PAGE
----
Tuesday, October 11, 2011

Magnesium Overcast

Today's midweek update, like last week's, comes from the collection of Cathy Hansen, and shows a trio of RB-36Ds from the 5th Strategic Reconnaissance Wing flying in formation, probably over Korea in 1953 (although the terrain looks very much like Southern California).

One giveaway that these are reconnaissance versions of the B-36 are the large camera ports on the side of the fuselage midway between the nose and the wing.

This photo appears to show the same formation as shown in an image on page 86 of Dennis Jenkins' book Magnesium Overcast; that photograph was taken from below and the right side of the formation. It does make sense, though, that multiple images would have been taken during an air-to-air photo shoot.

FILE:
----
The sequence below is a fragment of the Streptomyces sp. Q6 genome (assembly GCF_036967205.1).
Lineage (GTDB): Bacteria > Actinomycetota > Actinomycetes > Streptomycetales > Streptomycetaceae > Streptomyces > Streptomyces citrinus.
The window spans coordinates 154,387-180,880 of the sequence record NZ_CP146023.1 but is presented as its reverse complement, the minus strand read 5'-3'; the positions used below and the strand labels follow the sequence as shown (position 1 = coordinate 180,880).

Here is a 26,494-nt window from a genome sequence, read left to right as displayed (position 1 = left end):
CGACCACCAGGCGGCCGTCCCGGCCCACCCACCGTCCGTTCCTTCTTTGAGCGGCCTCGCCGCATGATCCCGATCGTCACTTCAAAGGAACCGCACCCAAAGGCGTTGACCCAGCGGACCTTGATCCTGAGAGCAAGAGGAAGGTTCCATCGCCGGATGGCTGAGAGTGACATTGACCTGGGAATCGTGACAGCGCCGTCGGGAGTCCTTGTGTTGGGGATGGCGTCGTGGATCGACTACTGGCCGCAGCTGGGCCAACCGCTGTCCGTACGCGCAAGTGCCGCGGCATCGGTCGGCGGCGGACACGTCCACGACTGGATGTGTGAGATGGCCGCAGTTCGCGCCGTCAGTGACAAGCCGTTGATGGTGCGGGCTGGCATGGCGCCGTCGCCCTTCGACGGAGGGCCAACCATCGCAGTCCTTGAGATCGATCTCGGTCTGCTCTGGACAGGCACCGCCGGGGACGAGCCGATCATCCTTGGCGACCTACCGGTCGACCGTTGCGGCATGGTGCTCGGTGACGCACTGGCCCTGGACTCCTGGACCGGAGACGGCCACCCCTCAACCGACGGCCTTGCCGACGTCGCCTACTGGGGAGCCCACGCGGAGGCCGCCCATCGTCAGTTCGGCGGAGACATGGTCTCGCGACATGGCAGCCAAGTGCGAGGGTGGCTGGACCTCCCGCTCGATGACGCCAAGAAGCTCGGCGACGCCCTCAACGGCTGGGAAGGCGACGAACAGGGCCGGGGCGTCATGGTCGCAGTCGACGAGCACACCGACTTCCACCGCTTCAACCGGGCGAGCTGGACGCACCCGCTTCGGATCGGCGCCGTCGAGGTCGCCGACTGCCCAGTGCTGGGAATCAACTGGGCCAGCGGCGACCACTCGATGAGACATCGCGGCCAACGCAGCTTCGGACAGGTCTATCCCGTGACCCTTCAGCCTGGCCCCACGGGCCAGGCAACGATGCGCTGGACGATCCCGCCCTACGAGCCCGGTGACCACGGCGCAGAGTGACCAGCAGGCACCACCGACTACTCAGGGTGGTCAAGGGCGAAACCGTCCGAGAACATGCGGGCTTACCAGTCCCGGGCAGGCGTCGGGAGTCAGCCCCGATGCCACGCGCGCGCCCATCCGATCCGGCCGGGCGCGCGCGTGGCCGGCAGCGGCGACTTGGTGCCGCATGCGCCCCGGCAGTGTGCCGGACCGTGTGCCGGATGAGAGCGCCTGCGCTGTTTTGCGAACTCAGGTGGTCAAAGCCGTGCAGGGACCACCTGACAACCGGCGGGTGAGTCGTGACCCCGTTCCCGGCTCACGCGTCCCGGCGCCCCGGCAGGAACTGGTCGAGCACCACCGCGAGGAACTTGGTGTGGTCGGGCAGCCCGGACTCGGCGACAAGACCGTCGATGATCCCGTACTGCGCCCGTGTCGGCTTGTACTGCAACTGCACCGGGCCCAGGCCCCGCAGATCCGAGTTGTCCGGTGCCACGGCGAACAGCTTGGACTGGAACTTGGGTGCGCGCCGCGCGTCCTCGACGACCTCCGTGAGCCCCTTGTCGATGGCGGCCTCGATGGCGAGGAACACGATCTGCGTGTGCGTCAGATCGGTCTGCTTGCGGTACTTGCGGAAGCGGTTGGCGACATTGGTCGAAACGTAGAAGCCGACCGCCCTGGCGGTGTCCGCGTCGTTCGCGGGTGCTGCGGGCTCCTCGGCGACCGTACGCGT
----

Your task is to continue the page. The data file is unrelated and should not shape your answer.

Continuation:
1. Any idea as to why they used an X in a circle on the tails?

  2. It was a carry-over for group markings from WWII, in which. there's some information about these markings during WWII here: http://en.wikipedia.org/wiki/USAAF_unit_identification_aircraft_markings
    and here: http://www.alternatewars.com/BBOW/Markings/USAAF_BG_Markings.htm
    And this link includes some for the era when this photo was taken, and lists the 5th SRW as a circle, but doesn't differentiate within the Wing as to what units used what letters: